As I've mentioned before, M82 is one of my favorite galaxies. It's an exciting galaxy that had a collision with its neighbor M81, which is also chewing on NGC 3077, a while back. The results of this are having all sorts of exciting effects not only on M82, but also in the resulting mess from the collision.
These galaxies look like they're quite independent, but when astronomers Yun, Ho, and Lo started mapping atomic hydrogen in 1994, it turned out there were large bridges of gas between the galaxies. This sort of thing happens when galaxies interact due to tidal forces; the galaxies get stretched because the end closer to the other galaxy is being pulled on more than the far end. This is very well illustrated by galaxies that are very obviously interacting, such as the Mice or the Antennae. We can even find these long stretched out tails around our own galaxy where we've torn apart dwarf galaxies that have gotten too close.
But not to be content with just saying that the galaxies were related, astronomers went so far as to actually model the system and try to recreate the observed structure! This isn't an easy task with even two galaxies, but here we have three that are interacting. In this image, you can see just how closely their result matches with the actual observed morphology. The overall shapes, the angles, the relative sizes all match with amazing precision. Pretty nifty.
Meanwhile, tidal tails aren't just pretty. Clumps can form in them, containing thousands of times the mass of the sun worth of raw materials. In some of these knots, large numbers of young, blue stars have been discovered, suggesting that they can form new dwarf galaxies (Markova, 2002, Ciardullo, 2004). But this high rate of new star formation isn't limited to the tidal tails. M82 is undergoing such high star formation that it's blowing the galaxy apart.
I've talked a bit about how galactic interactions form new clusters, but M82 has them aplenty! Of the 650 clusters found in M82 by Chavez et al., 400 of them are in the area where starburst is no longer occurring, but that still leaves 250 brand new clusters in the area where the highest amount of star formation is taking place. And these clusters are massive.
Although these newly formed clusters have a distinct difference from what are typically considered to be globular clusters, it's possible that they may be the precursor to globular clusters. To determine this, the group is looking at how well such clusters can survive aging. To make it, clusters need to be able to survive three main processes.
The first is the pressure from early supernovae when the massive stars die. This is nicknamed the "infant mortality" stage and it lasts about 107 years. Next up is mass loss from stars decreasing the overall mass of the cluster and allowing it to drift apart. Another factor of 10 longer and if the cluster's still there, it should be OK. Last up are multibody interactions. There's two main forms to this. One is something I've discussed previously: tidal stripping. Just like the interaction of the galaxies in this association can draw out tidal tails, the same happens to clusters as they orbit the galaxy. As they get drawn out, the cluster disperses. The other is gravitational interactions within the cluster itself. Some stars will pass too close to another star and get a gravitational slingshot out of the cluster, again adding to loss. But if the cluster can make it past all these hurdles, and become a "relaxed system," it should be relatively stable.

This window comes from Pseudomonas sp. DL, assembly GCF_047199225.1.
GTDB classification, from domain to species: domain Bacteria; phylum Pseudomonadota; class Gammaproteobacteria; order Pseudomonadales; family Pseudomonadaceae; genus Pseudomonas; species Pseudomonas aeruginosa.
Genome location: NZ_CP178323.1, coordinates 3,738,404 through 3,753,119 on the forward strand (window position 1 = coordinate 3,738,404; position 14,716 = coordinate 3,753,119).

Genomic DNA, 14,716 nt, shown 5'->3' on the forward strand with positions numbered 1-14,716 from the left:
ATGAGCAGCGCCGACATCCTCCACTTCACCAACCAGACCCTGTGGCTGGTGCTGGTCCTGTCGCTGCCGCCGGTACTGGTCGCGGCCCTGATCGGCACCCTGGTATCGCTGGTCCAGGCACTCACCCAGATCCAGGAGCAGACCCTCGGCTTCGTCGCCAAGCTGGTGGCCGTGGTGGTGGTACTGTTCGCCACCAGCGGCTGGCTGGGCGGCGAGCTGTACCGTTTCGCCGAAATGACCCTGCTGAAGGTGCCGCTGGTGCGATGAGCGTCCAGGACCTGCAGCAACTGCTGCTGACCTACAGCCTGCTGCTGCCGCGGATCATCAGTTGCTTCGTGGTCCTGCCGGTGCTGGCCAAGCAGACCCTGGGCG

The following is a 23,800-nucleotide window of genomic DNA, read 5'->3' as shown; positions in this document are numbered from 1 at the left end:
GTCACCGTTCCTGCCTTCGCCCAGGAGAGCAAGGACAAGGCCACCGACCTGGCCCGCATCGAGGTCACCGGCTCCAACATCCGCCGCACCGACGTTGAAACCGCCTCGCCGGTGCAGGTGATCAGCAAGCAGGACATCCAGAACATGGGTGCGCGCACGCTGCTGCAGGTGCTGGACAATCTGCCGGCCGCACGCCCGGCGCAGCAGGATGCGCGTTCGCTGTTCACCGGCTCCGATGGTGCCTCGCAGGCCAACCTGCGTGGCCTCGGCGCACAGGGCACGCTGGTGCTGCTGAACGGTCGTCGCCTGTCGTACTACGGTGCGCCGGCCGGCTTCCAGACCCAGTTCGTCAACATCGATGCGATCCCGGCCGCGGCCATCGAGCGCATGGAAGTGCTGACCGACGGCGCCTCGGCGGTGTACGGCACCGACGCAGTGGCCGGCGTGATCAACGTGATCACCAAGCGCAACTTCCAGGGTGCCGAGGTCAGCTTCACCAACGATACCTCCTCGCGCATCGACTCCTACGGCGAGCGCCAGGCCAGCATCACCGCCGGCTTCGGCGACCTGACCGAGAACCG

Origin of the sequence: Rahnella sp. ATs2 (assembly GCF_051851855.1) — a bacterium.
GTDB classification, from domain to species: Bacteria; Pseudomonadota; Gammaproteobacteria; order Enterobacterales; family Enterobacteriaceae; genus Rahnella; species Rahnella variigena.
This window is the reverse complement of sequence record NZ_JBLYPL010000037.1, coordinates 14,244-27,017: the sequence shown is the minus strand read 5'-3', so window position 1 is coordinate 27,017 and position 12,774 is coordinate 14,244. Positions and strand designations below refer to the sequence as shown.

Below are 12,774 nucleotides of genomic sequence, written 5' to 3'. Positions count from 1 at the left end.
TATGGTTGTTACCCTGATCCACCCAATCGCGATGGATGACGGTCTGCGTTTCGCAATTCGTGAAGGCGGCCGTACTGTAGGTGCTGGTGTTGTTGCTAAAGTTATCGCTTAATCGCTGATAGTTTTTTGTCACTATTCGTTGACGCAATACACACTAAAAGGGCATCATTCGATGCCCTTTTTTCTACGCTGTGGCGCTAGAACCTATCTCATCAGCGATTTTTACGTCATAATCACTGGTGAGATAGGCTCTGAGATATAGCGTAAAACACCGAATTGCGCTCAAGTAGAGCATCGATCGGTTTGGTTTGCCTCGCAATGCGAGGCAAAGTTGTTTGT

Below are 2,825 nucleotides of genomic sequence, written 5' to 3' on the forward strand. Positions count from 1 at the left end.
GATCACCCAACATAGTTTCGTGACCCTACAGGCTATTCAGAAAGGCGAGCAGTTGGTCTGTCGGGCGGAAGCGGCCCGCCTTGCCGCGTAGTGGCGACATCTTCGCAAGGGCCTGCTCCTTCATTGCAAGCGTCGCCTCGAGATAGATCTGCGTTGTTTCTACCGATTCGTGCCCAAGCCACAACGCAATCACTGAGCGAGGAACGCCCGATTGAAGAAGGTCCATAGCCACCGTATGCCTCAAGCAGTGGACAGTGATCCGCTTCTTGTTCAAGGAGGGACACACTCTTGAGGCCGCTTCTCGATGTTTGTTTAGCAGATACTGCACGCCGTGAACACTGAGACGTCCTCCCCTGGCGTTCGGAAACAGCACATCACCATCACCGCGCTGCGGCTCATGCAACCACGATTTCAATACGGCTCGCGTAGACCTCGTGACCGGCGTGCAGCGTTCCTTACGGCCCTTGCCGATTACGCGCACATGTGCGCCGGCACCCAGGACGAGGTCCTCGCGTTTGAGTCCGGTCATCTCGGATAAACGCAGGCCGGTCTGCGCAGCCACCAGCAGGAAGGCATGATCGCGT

The ones that survive become full fledged adult clusters, either globular or open depending on the number of stars. The question is whether or not these supermassive star clusters in M82 will survive to adulthood. Fortunately for the clusters in M82, they've already hit the 107 year mark, so many are well on their way. Based on their masses and sizes, the group expects that many of these clusters should survive to become brand new globular clusters.
And of course, where there's new stars, there's massive stars. And massive stars live fast, die young, and go out with a bang. More accurately, they go supernova. And as I've mentioned before, supernovae help seed the universe with heavy elements. Interestingly enough, the ratio of Silicon and Sulfur to that of Oxygen is unusually high. Too high, it seems, for the typical run of the mill supernovae to account for it. Thus, Umeda et al. (2002), have suggested that a good number of these massive stars were so massive, that they didn't end in just regular supernovae, but rather as the even more powerful hypernovae, which have a different metal output. Given that the lifetimes of these massive stars are nearly identical (~107 years) to the time that the rapid star formation occurred, this would seem like a plausible scenario since it would otherwise be a surprising coincidence.
It should go without saying that these huge supernovae are putting out some pretty intense stellar winds, which are whipping up the remaining gas, making huge bubbles. One group thinks that the shock front may be the cause of compact radio sources. The other leading hypothesis is that supernova remnants themselves may be the source.
Radio isn't the only non-visual regime in which there's some activity though. M82 is also highly active in the X-ray due to some supermassive black holes that are enjoying a feeding frenzy with all the activity. But black holes aren't something I've been much into, so I won't bother going into any detail on the current work.
Regardless, M82 and the rest of the M81 group is a pretty exciting set of galaxies in which a lot of fundamental astronomy is happening.
Yun, S., Ho, P.T.P., Lo, K.Y., Nature, 2002, 372, 530.
Makarova, L. N., et al., 2002, A&A, 396, 473.
Mayya. Y.D., et al. 2007, arXiv:0710.2145v1.
Hideyuki, U., et al., 2002, ApJ, 578, 855.